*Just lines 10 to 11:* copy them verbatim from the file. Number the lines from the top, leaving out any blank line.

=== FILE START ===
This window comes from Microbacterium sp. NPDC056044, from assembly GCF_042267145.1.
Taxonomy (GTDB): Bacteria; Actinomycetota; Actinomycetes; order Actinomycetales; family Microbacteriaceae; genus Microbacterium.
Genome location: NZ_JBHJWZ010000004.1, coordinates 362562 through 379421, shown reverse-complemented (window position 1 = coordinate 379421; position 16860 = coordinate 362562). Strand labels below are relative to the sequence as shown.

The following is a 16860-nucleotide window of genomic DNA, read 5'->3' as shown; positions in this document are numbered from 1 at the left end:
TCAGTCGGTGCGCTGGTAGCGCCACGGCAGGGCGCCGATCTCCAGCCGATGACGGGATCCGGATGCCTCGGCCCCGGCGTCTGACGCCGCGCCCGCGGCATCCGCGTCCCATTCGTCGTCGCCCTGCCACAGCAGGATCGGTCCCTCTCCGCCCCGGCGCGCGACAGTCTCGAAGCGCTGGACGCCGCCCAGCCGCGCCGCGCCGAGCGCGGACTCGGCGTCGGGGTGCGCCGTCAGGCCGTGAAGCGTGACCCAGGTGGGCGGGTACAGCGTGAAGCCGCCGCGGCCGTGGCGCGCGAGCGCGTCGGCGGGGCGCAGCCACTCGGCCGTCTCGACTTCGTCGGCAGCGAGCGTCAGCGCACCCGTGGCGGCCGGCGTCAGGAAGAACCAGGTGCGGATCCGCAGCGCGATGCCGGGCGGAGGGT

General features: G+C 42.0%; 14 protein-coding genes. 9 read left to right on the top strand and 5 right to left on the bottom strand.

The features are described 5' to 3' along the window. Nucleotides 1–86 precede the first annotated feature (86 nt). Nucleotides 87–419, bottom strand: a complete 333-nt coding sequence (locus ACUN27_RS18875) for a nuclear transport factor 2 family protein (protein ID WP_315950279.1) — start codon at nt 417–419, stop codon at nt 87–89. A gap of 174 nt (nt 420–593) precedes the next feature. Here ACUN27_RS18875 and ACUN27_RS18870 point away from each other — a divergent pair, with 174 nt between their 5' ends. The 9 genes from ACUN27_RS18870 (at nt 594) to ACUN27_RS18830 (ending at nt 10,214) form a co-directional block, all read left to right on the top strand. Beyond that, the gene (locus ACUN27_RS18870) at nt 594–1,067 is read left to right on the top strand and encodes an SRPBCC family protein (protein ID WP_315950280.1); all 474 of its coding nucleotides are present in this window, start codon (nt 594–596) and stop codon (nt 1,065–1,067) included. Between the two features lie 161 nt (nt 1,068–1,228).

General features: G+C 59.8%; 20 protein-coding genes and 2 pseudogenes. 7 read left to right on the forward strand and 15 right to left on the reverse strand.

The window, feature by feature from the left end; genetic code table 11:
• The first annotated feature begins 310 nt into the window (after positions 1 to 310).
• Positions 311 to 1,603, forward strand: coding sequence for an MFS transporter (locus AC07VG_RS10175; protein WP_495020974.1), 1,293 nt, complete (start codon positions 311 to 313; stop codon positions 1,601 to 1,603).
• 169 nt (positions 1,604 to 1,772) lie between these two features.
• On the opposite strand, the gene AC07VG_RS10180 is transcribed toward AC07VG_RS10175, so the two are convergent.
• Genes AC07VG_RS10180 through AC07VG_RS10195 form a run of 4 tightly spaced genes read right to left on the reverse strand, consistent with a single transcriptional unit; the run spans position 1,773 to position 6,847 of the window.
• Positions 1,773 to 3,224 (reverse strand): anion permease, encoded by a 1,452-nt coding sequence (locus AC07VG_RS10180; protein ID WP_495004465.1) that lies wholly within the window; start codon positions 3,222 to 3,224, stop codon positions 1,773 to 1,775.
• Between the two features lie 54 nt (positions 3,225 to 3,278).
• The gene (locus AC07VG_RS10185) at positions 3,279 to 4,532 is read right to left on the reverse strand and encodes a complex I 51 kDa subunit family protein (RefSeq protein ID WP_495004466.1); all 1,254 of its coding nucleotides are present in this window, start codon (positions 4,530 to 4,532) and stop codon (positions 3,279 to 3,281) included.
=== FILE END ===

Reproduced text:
• The first annotated feature begins 310 nt into the window (after positions 1 to 310).
• Positions 311 to 1,603, forward strand: coding sequence for an MFS transporter (locus AC07VG_RS10175; protein WP_495020974.1), 1,293 nt, complete (start codon positions 311 to 313; stop codon positions 1,601 to 1,603).